Four simple steps to help you fix your finances in 2021
- 23 December 2020
- 10 mins reading time
In this article we’ll provide tips that could help you
Manage your finances better
Reduce stress by taking stock
Control and clear debt
Leave yourself less exposed to a financial shock
Ways to help better manage your finances
The Schroders Personal Wealth (SPW) Money and Mind report from May 2020 revealed that the majority of people surveyed are on top of the financial basics, but seriously lacking when it comes to financial planning for the future.
For the day-to-day household finances, people across the UK scored an average 20 out of a maximum of 25 and an even better 24 out of 25 for debt management. However, they scored just 3 out of 25 for protecting against the unexpected, while planning for the future came in only slightly higher at 5 out of a potential 25. So we’ve come up with four tips that could help you take control of your financial health for 2021 and beyond.
1. Reduce stress by taking stock
Almost half (48%) in our study admitted that their financial situation causes stress. Seizing control is crucial. A good place to start is making a list of the things you would like to address. Have a financial admin day to take stock of the credit cards, loans and accounts you have, what areas you need to improve and the sort of support and guidance you might need .
2. Clear your debts, clear your head
Debt is likely to be the biggest cause of financial stress with two thirds of respondents saying being debt free would give them peace of mind over their finances.
Interest rates are at all-time lows, so now could be a good time to look for ways to move your debt to lower interest rates. You might need help and advice on this depending on your personal circumstances, but the principle of paying off the highest-charging debts first tends to make sense.
If you’re struggling to meet mortgage or other payments, it’s worth noting that on 2 November 2020, the Financial Conduct Authority (FCA) announced virus-related payment holidays would be available to some for an extended period of time. To find out more, contact the bank or building society with which you have the mortgage or other debts. But do it soon as the mortgage holiday deadline, for example, is set for 31 March 2021. The FCA has also banned repossessions for those in mortgage arrears until the end of January 2021.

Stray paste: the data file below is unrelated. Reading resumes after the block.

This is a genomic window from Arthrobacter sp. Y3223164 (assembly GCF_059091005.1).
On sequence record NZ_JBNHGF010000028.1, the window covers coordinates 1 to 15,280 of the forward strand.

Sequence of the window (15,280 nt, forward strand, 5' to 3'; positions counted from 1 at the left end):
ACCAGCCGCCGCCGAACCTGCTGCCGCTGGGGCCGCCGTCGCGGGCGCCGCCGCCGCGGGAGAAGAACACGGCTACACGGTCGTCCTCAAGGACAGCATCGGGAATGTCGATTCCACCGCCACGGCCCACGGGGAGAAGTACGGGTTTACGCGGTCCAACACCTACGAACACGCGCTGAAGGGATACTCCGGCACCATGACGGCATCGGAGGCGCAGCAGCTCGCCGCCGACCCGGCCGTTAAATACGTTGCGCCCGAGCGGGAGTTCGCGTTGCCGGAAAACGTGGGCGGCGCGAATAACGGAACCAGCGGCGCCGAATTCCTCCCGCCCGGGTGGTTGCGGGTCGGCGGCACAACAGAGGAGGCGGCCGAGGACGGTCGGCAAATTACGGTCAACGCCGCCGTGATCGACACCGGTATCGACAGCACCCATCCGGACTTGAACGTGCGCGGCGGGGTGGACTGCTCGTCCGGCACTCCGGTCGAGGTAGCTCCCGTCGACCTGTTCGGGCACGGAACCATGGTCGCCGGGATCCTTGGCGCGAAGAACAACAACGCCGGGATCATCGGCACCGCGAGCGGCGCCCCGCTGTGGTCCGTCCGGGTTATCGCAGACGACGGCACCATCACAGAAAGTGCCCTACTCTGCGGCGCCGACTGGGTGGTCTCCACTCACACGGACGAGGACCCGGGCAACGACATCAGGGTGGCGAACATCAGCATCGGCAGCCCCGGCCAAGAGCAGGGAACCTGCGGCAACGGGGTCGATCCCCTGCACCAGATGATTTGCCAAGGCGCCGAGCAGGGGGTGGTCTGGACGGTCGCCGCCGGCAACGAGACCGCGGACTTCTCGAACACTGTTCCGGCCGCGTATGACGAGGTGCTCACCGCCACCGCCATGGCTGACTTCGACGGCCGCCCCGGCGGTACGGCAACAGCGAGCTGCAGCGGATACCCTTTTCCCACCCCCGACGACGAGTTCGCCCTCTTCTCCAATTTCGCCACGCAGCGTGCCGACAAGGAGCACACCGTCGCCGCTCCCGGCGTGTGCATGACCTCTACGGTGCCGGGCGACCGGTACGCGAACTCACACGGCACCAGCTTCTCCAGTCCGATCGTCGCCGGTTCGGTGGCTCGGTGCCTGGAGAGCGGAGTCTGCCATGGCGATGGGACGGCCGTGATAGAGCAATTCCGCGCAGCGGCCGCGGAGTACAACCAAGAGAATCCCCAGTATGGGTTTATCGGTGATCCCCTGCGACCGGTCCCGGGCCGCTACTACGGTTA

3. Don’t leave yourself exposed to a financial shock
Our Money and Mind report also revealed financial security was a higher priority since Covid-19 for 19% of people, but just 13% are now making plans for their financial future.
This can be fixed.
Once you’ve cleared your credit cards and other debt, set up a cash buffer. Depending on your circumstances, a cash buffer that would last you, say, six months if your income stopped, would help to alleviate financial problems and the stress that can come with them.
You can also consider protection in the form of insurance in case of illness or loss of employment. As with all of these considerations, we believe it’s best to get professional advice. Talking of which…
4. Get professional advice
The report showed that 63% of people don’t know how much money they will need to live comfortably in retirement. This dropped to 24% among those who have an adviser.
Retirement income is just one life stage that could benefit from planning and preparation. Others could include getting a deposit to buy a home, preparing for a wedding or a first child, saving for university fees, holidays or any number of other goals.
The key is to:
Know your current situation
Know what you want your situation to be in the future
Know how to get there
Much like a fitness trainer, a professional financial adviser can give you an overall wealth-check, help you set appropriate goals and help to keep you on track or to meet changes along the way.
What’s more, an initial meeting can be offered free of charge. That gives you a chance to see if you get on with and feel you can trust the adviser and find out more about the costs and charges involved without having to commit to anything up front.
Any views expressed are our in-house views as at the time of publishing.
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In preparing this article we may have used third party sources which we believe to be true and accurate as at the date of writing. However, we can give no assurances or warranty regarding the accuracy, currency or applicability of any of the content in relation to specific situations and particular circumstances.
Forecasts of future performance are not a reliable guide to actual results in the future; neither is past performance a reliable indicator of future results. The value of investments, and the income from them, may fall as well as rise and cannot be guaranteed and the investor might not get back their initial investment.
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